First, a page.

But most of the Machine Learning algorithms are designed to work with numerical data. They require input data to be in a numeric format for mathematical operations, optimization, and model training.

In this dataset, all the columns contain numerical data, so we don't need to encode the data. We can proceed with simple normalization.

Remember if you have any non-numerical columns in your dataset, you may have to convert it into numerical by performing one-hot encoding or using other encoding algorithms.

There are lot of normalization strategies. Here I am using Min-Max Normalization:

Min-Max Scaling Formula

Don't worry  – we don't need to apply this formula manually. We have some machine learning libraries to do this. Here I am using MinMaxScaler from sklearn:

scaler = MinMaxScaler()
t_df = scaler.transform(df)
Min-Max scaling Implementation in python  computes the mean and standard deviation (or other scaling parameters) necessary to perform the scaling operation. The fit method essentially learns these parameters from the data.

t_df = scaler.transform(df): After fitting the scaler, we need to transform the dataset. The transformation typically scales the features to have a mean of 0 and a standard deviation of 1 (standardization) or scales them to a specific range (for example, [0, 1] with Min-Max scaling) depending on the scaler used.

We have completed the preprocessing. The next crucial step is to split the dataset into training and testing sets.

To accomplish this, I will utilize the train_test_split function from scikit-learn.

X_train and X_test are the variables that hold the independent variables.

y_train and y_test are the variables that hold the dependent variable, which represents the output we are aiming to predict.

X_train, X_test, y_train, y_test = train_test_split(t_df, output_rows, test_size=0.25, random_state=0)
Splitting training and testing dataset
Print training and testing dataset size
Sample training and testing dataset size

We split the dataset by 75% and 25%, where 75% goes for training our model and 25% goes for testing our model.

Building ML Model

A machine learning model is a computational representation of a problem or a system that is designed to learn patterns, relationships, and associations from data. It serves as a mathematical and algorithmic framework capable of making predictions, classifications, or decisions based on input data.

In essence, a model encapsulates the knowledge extracted from data, allowing it to generalize and make informed responses to new, previously unseen data.

Here, I am building a simple sequential model with one input layer and one output layer. Being a simple model, I am not using any hidden layer as it might increase the complexity of the concept.

Initialize Sequential Model

basic_model = Sequential()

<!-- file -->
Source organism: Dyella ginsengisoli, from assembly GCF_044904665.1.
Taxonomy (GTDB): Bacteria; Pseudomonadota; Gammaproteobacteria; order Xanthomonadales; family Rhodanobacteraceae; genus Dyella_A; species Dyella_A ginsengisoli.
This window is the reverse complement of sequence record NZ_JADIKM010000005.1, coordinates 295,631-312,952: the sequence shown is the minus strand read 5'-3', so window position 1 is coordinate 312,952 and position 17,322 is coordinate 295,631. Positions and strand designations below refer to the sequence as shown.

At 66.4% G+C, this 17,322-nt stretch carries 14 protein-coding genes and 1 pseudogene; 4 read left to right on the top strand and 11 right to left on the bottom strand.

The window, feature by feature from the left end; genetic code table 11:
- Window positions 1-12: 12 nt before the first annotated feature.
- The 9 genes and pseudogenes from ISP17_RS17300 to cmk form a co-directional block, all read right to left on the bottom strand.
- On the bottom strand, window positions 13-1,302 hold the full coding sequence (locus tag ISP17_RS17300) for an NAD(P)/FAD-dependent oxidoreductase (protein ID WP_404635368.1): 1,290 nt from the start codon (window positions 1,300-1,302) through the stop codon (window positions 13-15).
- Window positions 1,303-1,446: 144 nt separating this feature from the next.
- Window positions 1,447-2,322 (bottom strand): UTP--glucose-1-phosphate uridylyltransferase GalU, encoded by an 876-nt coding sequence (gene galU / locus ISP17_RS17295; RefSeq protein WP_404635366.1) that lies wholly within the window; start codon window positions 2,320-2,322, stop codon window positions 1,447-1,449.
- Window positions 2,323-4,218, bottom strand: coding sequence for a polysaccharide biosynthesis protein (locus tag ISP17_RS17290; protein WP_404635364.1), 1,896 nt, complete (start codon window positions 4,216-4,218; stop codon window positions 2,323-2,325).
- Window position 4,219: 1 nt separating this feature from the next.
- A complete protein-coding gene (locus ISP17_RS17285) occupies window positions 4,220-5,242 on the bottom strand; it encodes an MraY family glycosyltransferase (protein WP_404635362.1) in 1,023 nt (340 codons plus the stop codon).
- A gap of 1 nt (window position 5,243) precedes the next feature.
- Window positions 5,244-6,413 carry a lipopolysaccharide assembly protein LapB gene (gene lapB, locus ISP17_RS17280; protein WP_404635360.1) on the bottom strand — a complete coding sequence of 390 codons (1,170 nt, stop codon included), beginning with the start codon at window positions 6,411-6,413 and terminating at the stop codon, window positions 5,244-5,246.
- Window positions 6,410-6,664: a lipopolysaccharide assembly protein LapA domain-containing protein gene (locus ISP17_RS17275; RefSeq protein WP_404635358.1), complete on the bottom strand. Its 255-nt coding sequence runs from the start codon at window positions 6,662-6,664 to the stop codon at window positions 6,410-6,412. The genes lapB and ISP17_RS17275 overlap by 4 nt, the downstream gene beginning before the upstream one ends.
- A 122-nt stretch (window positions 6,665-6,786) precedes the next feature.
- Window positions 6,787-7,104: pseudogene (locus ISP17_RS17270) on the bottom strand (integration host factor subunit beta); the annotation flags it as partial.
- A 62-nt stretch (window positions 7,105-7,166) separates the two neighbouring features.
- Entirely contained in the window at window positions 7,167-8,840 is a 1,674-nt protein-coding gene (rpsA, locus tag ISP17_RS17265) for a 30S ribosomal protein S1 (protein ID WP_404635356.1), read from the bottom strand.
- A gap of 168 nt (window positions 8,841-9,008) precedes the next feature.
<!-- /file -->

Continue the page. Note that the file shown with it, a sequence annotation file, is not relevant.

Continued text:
Simple sequential model initializing

Sequential is a type of model in Keras that allows you to create neural networks layer by layer in a sequential manner. Each layer is added on top of the previous one.

Input Layer

basic_model.add(Dense(units=16, activation='relu', input_shape=(13,)))
Adding input layer to the model

Dense is a type of layer in Keras, representing a fully connected layer. It has 16 units, which means it has 16 neurons.

activation='relu' specifies the Rectified Linear Unit (ReLU) activation function, which is commonly used in input or hidden layers of neural networks.

input_shape=(13,) indicates the shape of the input data for this layer. In this case, we are using 13 input features (columns).

Output Layer

basic_model.add(Dense(1, activation='sigmoid'))
Adding output layer to the model

This line adds the output layer to the model.

It's a single neuron (1 unit) because this appears to be a binary classification problem, where you're predicting one of two classes (0 or 1).

The activation function used here is 'sigmoid', which is commonly used for binary classification tasks. It squashes the output to a range between 0 and 1, representing the probability of belonging to one of the classes.


adam = keras.optimizers.Adam(learning_rate=0.001)
Initializing Adam optimizer for training model

This line initializes the Adam optimizer with a learning rate of 0.001. The optimizer is responsible for updating the model's weights during training to minimize the defined loss function.

Compile Model

basic_model.compile(loss='binary_crossentropy', optimizer=adam, metrics=["accuracy"])
Python code to compile the model

Here, we'll compile the model.

loss='binary_crossentropy' is the loss function used for binary classification. It measures the difference between the predicted and actual values and is minimized during training.

metrics=["accuracy"]: During training, we want to monitor the accuracy metric, which tells you how well the model is performing in terms of correct predictions.